“What’s the Definition of a Great Book?”

That headline got my attention the other day. You can read the article, but it’s not a clever, blog-friendly bullet list. The salient point is this:

Pointing—known as ostensive definition—is in fact the commonest way of defining something. What is a tree? A football match? An ear of corn? Sure, you can come up with a form of words, but nothing has the weight and specificity of a particular example put before your eyes. Oh, one of those.

Aha. You see, it’s just too subjective. The best we can do is point to great books and say, “There. And there. Those are great books.” (Nick Kristof does it here.)

But you can see how nonobjective this exercise is. How prone, say, to literary snobbery or personal bias. Me, I’m just happy if you’re reading. Seriously. (And there’s evidence that we are reading more lately: here and here, for example. Good work, y’all.)

Nonetheless, all this pointing got me thinking. How do you define a great book? It’s easy to say, “Wow! That was great!” when you’ve just closed the cover. I do that a lot. I was entertained, I’m feeling good, it was great.

But I think a Great Book is more than that.

My definition of a great book is one that made me think, stopped me in my tracks or otherwise shook me up, evoked a strong emotion (tears, laughter), and/or surprised or shocked me.

It’s one I’m still thinking about a week later (and I probably haven’t started reading anything else in the interim); often years later I fondly recall the experience of experiencing that book for the first time. (Being eleven and laughing out loud over The Once and Future King. I’d always thought reading was something you did silently. Isn’t that why they shush you in the library?) And yes, it’s a book I’ll reread, just so I can feel that way again. Not for nothing is the phrase “lose yourself in a book” so apt.

I know, I know, you’re curious about what makes my list. Herewith a short one just off the top of my head:

Bury Your Dead (Louise Penny)

Dune (Frank Herbert)

Einstein’s Dreams (Alan Lightman)

The Elegance of the Hedgehog (Muriel Barbery)

Empire Falls (Richard Russo)

The Handmaid’s Tale (Margaret Atwood)

The Hobbit (J. R. R. Tolkien)

Oliver Twist (Charles Dickens)

The Once and Future King (T. H. White)

Pride and Prejudice (Jane Austen)

Possession (A. S. Byatt)

The Time Traveler’s Wife (Audrey Niffenegger)

True Grit (Charles Portis)

A Virtuous Woman (Kaye Gibbons)

So what’s your definition of a great book? I want to know.

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Disclosure of Material Connection: Some of the links in the post above are “affiliate links.” This means if you click on the link and purchase the item, I will receive an affiliate commission. Regardless, I only recommend products or services I use personally and believe will add value to my readers. I am disclosing this in accordance with the Federal Trade Commission’s 16 CFR, Part 255: “Guides Concerning the Use of Endorsements and Testimonials in Advertising.”

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6 Comments

  1. The Other Irishman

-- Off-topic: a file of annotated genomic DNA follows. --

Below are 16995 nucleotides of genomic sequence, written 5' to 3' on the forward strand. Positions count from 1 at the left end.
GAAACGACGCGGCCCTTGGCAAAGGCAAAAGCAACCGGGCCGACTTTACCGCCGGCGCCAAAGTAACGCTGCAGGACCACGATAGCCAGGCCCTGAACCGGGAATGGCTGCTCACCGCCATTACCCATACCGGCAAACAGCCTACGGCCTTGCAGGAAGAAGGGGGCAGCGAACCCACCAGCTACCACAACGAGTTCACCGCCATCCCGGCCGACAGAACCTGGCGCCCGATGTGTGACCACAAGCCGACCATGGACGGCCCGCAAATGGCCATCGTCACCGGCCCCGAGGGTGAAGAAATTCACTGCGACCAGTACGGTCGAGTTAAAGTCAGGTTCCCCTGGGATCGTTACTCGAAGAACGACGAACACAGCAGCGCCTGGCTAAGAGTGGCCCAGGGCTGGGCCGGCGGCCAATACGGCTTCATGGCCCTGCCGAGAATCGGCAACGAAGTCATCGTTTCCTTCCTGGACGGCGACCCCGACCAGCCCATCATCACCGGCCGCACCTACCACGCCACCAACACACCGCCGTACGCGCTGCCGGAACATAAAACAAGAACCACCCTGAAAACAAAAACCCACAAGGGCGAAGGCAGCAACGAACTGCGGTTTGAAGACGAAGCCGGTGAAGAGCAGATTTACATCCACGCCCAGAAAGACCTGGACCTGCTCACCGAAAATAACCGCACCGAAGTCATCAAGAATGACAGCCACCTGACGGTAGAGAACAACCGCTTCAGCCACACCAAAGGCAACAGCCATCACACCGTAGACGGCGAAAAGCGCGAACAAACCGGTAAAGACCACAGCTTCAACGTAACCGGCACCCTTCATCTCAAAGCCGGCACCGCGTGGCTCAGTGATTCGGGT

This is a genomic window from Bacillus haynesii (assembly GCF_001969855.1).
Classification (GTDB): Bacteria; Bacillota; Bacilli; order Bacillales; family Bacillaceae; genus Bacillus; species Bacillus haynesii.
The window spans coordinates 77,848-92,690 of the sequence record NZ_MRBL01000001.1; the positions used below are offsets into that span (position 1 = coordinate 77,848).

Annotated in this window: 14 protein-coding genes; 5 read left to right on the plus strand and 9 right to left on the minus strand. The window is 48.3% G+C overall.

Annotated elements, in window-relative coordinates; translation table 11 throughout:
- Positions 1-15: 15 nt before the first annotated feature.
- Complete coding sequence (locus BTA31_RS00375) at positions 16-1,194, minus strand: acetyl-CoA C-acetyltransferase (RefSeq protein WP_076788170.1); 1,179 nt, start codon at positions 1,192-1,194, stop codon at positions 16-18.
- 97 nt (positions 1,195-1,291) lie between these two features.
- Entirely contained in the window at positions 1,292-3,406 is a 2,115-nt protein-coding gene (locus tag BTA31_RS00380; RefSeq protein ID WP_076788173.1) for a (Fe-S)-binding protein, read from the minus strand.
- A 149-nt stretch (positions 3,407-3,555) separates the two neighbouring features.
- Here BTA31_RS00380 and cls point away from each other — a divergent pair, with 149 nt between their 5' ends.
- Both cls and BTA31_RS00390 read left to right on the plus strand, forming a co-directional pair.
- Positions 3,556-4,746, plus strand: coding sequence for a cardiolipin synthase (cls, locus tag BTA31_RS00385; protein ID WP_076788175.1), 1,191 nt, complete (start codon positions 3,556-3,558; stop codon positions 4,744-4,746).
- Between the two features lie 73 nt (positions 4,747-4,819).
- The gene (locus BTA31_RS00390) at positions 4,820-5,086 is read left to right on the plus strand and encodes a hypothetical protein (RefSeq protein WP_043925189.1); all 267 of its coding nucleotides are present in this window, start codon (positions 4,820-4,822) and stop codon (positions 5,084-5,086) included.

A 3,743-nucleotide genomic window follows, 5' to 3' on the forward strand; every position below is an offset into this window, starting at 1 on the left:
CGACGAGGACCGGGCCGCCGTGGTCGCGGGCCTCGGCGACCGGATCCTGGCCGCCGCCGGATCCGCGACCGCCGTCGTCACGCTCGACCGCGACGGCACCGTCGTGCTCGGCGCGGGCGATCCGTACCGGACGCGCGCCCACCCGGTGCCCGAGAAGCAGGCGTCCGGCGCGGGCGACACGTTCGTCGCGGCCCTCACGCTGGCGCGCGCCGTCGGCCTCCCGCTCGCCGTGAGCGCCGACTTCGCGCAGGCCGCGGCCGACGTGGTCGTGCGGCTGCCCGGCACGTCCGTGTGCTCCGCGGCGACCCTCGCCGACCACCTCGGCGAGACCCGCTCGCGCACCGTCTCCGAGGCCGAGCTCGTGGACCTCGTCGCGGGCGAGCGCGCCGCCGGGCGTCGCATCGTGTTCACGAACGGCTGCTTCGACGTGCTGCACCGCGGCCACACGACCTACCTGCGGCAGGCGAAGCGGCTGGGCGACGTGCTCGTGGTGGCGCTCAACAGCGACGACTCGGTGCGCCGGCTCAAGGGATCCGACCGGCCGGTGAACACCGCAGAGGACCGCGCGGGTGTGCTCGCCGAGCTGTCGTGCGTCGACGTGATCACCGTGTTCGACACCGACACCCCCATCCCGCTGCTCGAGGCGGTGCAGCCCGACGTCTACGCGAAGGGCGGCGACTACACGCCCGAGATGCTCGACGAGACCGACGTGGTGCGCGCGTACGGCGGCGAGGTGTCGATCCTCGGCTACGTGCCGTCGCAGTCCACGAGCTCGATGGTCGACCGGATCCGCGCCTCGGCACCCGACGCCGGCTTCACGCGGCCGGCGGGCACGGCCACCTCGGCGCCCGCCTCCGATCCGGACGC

Posted 21 February, 2012 at 6:32 am | Permalink

    The complete works of Raymond Chandler I must have read now five times. I don’t read them for the plots, which are a bit of a mess, but for the wonderful dialogue, turn of phrase, and setting of the mood. As you know well, I cared enough to try and find out exactly where the books were set in modern times. I think books which are a thrilling read because of the plot tend not to be read again. Then again, some books are just too long to read again, even though they are great on first reading (e.g. Naked and the Dead, LOTR – but maybe thats just my slow brain), while some improve over time (e.g. Watchmen)

    • Jamie
      Posted 23 February, 2012 at 8:59 am | Permalink

      Raymond Chandler is marvelous. (I think I must revisit soon.) And I agree on the plot—unless you finally get old enough to have forgotten it (as I have)!

  2. Posted 21 February, 2012 at 7:09 am | Permalink

    I agree with you, Jamie, that great books move you long after they’re over. For this, I love *Amy Hempel’s Collected Stories* by Scribner. I just read *Stitches* by David Small which is a graphic novel, and one of the most literary things I’ve ever read. Two books I’ve read recently/am reading now: *A History of My Body* by Sharon Heath, and *Snakes* by Patricia Damery. Both are mostly unknown authors, but I’ve wept twice during *A History of My Body,* and I’m not even half through it. And *Snakes* is just gorgeous, haunting. It’s lovely.

    • Jamie
      Posted 23 February, 2012 at 9:00 am | Permalink

      Oooo — some good recommendations here. Tears are good. :)

  3. Posted 27 August, 2012 at 2:45 pm | Permalink

    I pushed myself to finish Gabriel Garcia Marquez’ One Hundred Years Of Solitude, thinking at the time how difficult it was to get through. It seemed to take years to finish–in real time, about three weeks, which is three times as long as usual. Remarkably, though, the book has stayed with me. It’s been about 5 years since I read it and every time I think of it, I feel so thankful that it was recommended to me. It’s a wonderful, albeit challenging, book, one that I never would have chosen for myself but which has stayed with me long after I turned the last page.

    • jamiechavez
      Posted 28 August, 2012 at 6:25 am | Permalink

      Excellent point. I do think you have to choose your “book recommenders” carefully—and then not let yourself be put off by preconceived notions about length and provenance.

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